John Terry has been cleared of racially abusing Anton Ferdinand following a week long trial in London in which he said he was hurt by the accusation.
The Chelsea defender was accused of calling the QPR centre-half a “f****** black c***” during a Premier League match on October 23 last year.
John Terry not guilty: latest news and reaction
But Terry always denied the offence claiming he was sarcastically repeating a slur that Ferdinand mistakenly thought he had used.
The prosecution claimed Terry had used “straightforward racial abuse” and that it was unlikely that Ferdinand would have had the “motivation or frankly the sophistication” in the heat of the moment to make up the allegation.
But George Carter-Stephenson QC, for Terry, told the court that the prosecution case was based on “speculation”.
He said: “This is not a case about racism. The prosecution in cross-examination conceded that he is not a racist. There is an abundance of evidence in this case to prove that fact.
“The way that this case is put is that, on this occasion, Mr Terry completely lost his cool and made an inappropriate remark making reference to a physical characteristic of Mr Ferdinand, namely his colour, in response to words conceded to have been repeated taunts and insults referring to his alleged affair with Mr (Wayne) Bridge’s partner.”
He told the court there was no direct evidence about what Terry had said, other than the Chelsea defender’s own account.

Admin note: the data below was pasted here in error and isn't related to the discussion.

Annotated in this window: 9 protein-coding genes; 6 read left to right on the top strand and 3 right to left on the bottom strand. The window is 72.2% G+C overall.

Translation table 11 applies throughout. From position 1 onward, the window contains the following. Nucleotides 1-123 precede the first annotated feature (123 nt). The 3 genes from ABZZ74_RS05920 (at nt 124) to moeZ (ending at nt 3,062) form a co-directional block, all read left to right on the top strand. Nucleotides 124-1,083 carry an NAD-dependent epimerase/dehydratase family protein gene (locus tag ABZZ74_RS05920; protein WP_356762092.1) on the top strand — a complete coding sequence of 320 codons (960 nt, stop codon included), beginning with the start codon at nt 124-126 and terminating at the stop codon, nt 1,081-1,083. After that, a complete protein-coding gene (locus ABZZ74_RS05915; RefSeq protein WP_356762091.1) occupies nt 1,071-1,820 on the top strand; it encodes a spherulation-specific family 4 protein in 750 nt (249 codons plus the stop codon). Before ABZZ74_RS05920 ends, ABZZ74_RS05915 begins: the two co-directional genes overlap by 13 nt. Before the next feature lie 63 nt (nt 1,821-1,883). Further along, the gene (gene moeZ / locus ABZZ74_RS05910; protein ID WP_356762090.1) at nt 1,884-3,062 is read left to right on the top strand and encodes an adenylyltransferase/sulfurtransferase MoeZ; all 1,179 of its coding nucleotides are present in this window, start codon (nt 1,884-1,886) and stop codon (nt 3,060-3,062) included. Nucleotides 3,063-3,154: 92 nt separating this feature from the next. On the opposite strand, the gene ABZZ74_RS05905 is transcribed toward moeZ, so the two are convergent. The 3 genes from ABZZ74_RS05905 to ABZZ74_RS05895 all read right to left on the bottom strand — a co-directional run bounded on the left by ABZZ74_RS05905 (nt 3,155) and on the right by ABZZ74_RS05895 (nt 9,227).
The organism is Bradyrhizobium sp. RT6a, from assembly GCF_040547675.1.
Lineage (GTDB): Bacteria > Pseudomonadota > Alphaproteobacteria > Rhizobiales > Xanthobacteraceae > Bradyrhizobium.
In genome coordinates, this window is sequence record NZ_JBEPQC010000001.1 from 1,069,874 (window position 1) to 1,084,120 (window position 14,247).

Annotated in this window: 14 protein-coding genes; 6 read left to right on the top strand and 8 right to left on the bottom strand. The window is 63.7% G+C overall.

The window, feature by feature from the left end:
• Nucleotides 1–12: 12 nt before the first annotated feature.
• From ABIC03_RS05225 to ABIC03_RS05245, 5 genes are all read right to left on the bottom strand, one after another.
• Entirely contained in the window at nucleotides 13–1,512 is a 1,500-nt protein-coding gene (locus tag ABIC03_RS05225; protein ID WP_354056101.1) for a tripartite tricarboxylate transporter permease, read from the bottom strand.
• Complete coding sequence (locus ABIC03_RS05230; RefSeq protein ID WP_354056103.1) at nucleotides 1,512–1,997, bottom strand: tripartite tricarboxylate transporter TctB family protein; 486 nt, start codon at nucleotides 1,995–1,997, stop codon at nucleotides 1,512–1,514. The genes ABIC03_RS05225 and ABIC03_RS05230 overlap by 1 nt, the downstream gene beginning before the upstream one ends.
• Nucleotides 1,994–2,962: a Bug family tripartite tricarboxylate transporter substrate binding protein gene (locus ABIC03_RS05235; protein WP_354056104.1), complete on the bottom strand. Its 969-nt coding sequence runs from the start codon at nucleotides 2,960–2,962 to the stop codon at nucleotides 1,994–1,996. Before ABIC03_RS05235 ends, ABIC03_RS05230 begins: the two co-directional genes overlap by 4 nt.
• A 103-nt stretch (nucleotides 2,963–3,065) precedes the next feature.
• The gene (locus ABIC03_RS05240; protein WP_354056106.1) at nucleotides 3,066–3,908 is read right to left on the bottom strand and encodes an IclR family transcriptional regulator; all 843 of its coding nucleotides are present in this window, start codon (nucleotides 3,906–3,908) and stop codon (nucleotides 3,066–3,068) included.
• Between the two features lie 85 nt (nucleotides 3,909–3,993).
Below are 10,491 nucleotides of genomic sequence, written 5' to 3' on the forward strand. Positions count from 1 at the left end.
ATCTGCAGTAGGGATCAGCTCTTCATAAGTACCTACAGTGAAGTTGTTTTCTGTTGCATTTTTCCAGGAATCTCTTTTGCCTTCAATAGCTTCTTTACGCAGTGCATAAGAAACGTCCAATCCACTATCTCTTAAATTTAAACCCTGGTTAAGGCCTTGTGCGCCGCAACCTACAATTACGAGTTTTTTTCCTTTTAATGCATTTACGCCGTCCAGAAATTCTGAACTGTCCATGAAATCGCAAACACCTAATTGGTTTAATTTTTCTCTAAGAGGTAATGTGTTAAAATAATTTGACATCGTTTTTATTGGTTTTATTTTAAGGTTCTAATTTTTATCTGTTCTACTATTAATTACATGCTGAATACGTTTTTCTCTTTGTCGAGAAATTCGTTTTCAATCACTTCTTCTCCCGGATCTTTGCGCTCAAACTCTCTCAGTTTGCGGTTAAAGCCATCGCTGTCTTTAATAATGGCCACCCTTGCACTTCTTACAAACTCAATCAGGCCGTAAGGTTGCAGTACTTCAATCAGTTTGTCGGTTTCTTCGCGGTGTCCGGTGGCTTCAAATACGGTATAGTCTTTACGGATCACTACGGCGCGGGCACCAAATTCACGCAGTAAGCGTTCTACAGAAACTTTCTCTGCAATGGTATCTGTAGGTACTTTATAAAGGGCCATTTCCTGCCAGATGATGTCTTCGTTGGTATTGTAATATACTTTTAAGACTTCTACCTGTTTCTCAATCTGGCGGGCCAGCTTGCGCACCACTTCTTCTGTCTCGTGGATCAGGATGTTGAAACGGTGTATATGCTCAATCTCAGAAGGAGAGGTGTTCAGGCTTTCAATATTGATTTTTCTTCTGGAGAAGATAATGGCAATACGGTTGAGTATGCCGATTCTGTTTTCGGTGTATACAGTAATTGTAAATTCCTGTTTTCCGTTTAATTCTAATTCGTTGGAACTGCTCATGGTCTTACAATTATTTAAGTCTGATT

Mr Carter-Stephenson said Ferdinand was “inconsistent and unreliable both on words and events and could not satisfy the court to the criminal standard”.
Terry had only been sent off four times in 600 top flight games, and never in relation to his use of language, the court heard.
Terry avoided a maximum fine of £2,500 but he may yet face a fresh fight to clear his name in football with The Football Association.
Football’s disciplinary processes require a different burden of proof — football convictions can be issued on the balance of probabilities — and Terry will now have to repeat his arguments to an independent disciplinary commission.
Terry had already been stripped of the England captaincy for Euro 2012 ahead of the trial.
It was a matter over which Fabio Capello quit the England manager’s role, although the FA stated it had been unavoidable due to “the higher-profile nature of the England captaincy, on and off the pitch, and the additional demands and requirements expected of the captain leading into and during a tournament.”
The incident occurred in a Premier League game at Loftus Road between Chelsea and Queen’s Park Rangers, making any suspension he would receive from the FA in the event it finds him guilty a domestic matter only.
However Telegraph Sport can reveal that if an FA inquiry finds against him it could also lead to Terry being banned from his club’s defence of the Champions League.
A Uefa spokesman told Telegraph Sport: “The match in question did not take place under our jurisdiction so we cannot open disciplinary proceedings. But what could happen is for the FA where the offence has occurred to request Fifa to extend the ban internationally so as to apply for all competitions.”
Chelsea, though, are expected to stand by their captain. Both his club and the FA are expected to release statements later today.